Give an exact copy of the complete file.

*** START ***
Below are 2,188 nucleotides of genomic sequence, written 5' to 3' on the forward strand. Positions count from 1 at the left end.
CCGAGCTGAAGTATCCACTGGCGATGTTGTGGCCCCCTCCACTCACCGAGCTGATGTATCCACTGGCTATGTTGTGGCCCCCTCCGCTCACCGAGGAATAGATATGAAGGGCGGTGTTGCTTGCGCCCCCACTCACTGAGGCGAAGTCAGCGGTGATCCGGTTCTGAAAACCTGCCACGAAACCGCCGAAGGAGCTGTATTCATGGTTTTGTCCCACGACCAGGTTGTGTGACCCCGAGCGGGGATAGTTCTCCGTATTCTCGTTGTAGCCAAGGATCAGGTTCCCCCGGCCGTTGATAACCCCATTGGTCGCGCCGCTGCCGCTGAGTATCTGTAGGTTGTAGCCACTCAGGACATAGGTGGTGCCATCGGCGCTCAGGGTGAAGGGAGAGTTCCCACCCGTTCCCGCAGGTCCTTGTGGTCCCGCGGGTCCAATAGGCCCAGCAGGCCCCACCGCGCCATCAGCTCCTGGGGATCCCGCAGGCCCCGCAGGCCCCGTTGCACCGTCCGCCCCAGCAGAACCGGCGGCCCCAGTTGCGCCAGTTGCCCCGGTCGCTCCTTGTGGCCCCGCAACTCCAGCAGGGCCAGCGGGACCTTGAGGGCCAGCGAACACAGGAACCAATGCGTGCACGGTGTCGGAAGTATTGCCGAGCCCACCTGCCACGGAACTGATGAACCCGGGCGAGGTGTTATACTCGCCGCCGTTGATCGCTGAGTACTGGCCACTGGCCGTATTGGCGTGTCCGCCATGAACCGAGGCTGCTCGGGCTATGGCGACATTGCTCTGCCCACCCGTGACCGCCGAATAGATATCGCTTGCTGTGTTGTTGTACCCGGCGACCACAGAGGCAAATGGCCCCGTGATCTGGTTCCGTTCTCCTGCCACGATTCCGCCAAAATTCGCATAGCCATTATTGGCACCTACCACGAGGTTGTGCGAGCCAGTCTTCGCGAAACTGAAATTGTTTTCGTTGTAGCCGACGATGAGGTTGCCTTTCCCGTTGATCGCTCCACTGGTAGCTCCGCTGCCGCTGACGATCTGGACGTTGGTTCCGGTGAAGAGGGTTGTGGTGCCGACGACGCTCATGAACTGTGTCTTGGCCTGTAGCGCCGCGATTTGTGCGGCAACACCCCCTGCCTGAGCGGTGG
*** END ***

Below are 2,188 nucleotides of genomic sequence, written 5' to 3' on the forward strand. Positions count from 1 at the left end.
CCGAGCTGAAGTATCCACTGGCGATGTTGTGGCCCCCTCCACTCACCGAGCTGATGTATCCACTGGCTATGTTGTGGCCCCCTCCGCTCACCGAGGAATAGATATGAAGGGCGGTGTTGCTTGCGCCCCCACTCACTGAGGCGAAGTCAGCGGTGATCCGGTTCTGAAAACCTGCCACGAAACCGCCGAAGGAGCTGTATTCATGGTTTTGTCCCACGACCAGGTTGTGTGACCCCGAGCGGGGATAGTTCTCCGTATTCTCGTTGTAGCCAAGGATCAGGTTCCCCCGGCCGTTGATAACCCCATTGGTCGCGCCGCTGCCGCTGAGTATCTGTAGGTTGTAGCCACTCAGGACATAGGTGGTGCCATCGGCGCTCAGGGTGAAGGGAGAGTTCCCACCCGTTCCCGCAGGTCCTTGTGGTCCCGCGGGTCCAATAGGCCCAGCAGGCCCCACCGCGCCATCAGCTCCTGGGGATCCCGCAGGCCCCGCAGGCCCCGTTGCACCGTCCGCCCCAGCAGAACCGGCGGCCCCAGTTGCGCCAGTTGCCCCGGTCGCTCCTTGTGGCCCCGCAACTCCAGCAGGGCCAGCGGGACCTTGAGGGCCAGCGAACACAGGAACCAATGCGTGCACGGTGTCGGAAGTATTGCCGAGCCCACCTGCCACGGAACTGATGAACCCGGGCGAGGTGTTATACTCGCCGCCGTTGATCGCTGAGTACTGGCCACTGGCCGTATTGGCGTGTCCGCCATGAACCGAGGCTGCTCGGGCTATGGCGACATTGCTCTGCCCACCCGTGACCGCCGAATAGATATCGCTTGCTGTGTTGTTGTACCCGGCGACCACAGAGGCAAATGGCCCCGTGATCTGGTTCCGTTCTCCTGCCACGATTCCGCCAAAATTCGCATAGCCATTATTGGCACCTACCACGAGGTTGTGCGAGCCAGTCTTCGCGAAACTGAAATTGTTTTCGTTGTAGCCGACGATGAGGTTGCCTTTCCCGTTGATCGCTCCACTGGTAGCTCCGCTGCCGCTGACGATCTGGACGTTGGTTCCGGTGAAGAGGGTTGTGGTGCCGACGACGCTCATGAACTGTGTCTTGGCCTGTAGCGCCGCGATTTGTGCGGCAACACCCCCTGCCTGAGCGGTGG